The trouble is always that the only reward you get for making it work properly is at best an unnoticeably slight hit in performance, but the price is that things stop working properly for no good reason until you get it to work just so. This, unfortunately, is inherent in this sort of thing.

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Joke

also comes with...

a free hammer and a small pot of thermite, (data security) and a couple of cyanide capsules (in case you are captured) a couple of throwing stars, a small sheet of tinfoil, and the cool map application that lets you zoom in and say "enhance"

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Tinfoil hats pointed in the wrong direction

If the NSA is going to stick a backdoor into anything, it'll be something closed source that people DO trust, like iOS, some bit of Android that Google "haven't got around to releasing yet", or the operator versions of Android that are deployed OTA.

Sure there may be exploitable vulnerabilities in the NSA version (whether known to them or not), but that is a tractable problem since the source is open for analysis.

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Angel

Released the code?

Lawsuit coming from Oracle in 3... 2... 1...

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Alert

But does it have

mutation strings?

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Seriously?

The NSA, USA's premier signals intelligence organization, wants to install code on my phone to make it more secure?

I'd rather have a farm of satellite dishes, me!

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Facepalm

Please hack me

Boasting about how secure an OS is, is really baiting the bull. I can see every hacker, cracker and two-bit script kiddie doing their utmost to compromise this "hardened" Android simply for the challenge of putting one up the NSA. And since what man can make, man can break, I give it a matter of weeks before someone demonstrates an exploit that blows it wide open!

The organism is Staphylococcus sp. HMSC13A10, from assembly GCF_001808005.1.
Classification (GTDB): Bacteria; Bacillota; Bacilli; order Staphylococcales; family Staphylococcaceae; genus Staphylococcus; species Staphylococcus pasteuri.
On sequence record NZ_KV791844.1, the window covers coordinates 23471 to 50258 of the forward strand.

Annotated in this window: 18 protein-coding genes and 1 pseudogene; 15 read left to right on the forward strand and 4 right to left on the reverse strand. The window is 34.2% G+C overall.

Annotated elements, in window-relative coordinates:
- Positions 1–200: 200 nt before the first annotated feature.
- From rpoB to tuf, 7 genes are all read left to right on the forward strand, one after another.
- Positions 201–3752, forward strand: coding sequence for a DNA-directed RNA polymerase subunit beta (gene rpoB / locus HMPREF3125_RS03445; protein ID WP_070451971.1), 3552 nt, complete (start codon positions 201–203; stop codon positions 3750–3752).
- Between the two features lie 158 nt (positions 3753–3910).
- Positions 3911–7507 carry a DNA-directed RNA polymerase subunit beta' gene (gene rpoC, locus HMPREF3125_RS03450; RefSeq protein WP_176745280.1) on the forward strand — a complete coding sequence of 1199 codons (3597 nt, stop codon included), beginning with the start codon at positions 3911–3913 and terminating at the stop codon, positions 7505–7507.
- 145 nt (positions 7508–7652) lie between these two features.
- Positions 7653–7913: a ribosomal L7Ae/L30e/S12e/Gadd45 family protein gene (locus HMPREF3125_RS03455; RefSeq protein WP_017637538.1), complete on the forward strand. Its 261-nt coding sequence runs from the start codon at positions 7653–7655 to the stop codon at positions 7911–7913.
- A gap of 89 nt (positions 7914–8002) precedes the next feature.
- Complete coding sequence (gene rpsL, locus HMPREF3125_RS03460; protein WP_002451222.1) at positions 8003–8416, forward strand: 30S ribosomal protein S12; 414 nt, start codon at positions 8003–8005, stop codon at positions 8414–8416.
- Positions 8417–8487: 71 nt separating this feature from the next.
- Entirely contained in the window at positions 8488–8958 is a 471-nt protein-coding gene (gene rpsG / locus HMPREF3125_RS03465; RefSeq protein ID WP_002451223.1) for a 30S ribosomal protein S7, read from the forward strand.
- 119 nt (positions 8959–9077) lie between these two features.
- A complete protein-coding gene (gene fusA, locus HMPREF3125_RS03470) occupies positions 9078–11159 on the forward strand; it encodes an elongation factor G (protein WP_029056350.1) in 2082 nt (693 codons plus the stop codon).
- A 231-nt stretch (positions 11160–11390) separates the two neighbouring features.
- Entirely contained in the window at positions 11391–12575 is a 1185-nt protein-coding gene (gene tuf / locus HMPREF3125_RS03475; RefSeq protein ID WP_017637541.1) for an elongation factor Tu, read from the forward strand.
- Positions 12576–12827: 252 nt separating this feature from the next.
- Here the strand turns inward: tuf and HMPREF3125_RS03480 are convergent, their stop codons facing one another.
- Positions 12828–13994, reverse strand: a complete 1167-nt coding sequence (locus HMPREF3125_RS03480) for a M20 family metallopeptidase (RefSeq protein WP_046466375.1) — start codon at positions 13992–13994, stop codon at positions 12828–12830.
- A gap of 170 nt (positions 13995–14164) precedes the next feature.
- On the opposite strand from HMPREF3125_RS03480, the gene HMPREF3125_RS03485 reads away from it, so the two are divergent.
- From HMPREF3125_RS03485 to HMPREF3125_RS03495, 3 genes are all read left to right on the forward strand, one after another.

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Linux

That's exactly what the NSA want you to do

'I can see every hacker, cracker and two-bit script kiddie doing their utmost to compromise this "hardened" Android simply for the challenge of putting one up the NSA.'

But this isn't "putting one up to the NSA", it's helping them test their system. An untested system is insecure, and systems these days are far too complex for their developers to be able to do full testing. We don't have fully secure systems. The most secure ones we have are the very stable long term releases which have been around for long enough for maximum security investigation and testing to have been carried out and published, and bugs found subsequently fixed.

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This post has been deleted by its author

FAIL

No doubt the security has already been blown wide open and a massive loophole/flaw found in the implementation of this super secure version that makes it no more secure or even less secure than bog standard Android. C'mon, you know I'm right! ;)

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Pirate

NSA already added backdoor to FreeBSD

what stops them to add similar into Android source code ??

The peculiarity was that, time taken to notice such backdoor was long and few releases were released for public (many had installed the version with added backdoor)

Android source code is also huge, time to scrutinize each file will take time.

their version: http://seclists.org/fulldisclosure/2010/Dec/669

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Never Say Anything...

I'll tell you a funny thing. NSA have for years published advice on their website on how to secure various types of system, most importantly elements of an Enterprise Windows/AD environment. They do this to help US entities, Government or otherwise, protect themselves, but they have no problem with foreigners making use of this advice as well. It seems to me that their SELinux efforts should be looked at in that light.

And I won't even tell you how polite they were when I rang them about one of their documents at around 0900 Eastern Time on Sept 11th, 2001...

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Coffee/keyboard

STFU & RTFC

RTFC! ala FX 27C3 "Building Custom Disassemblers"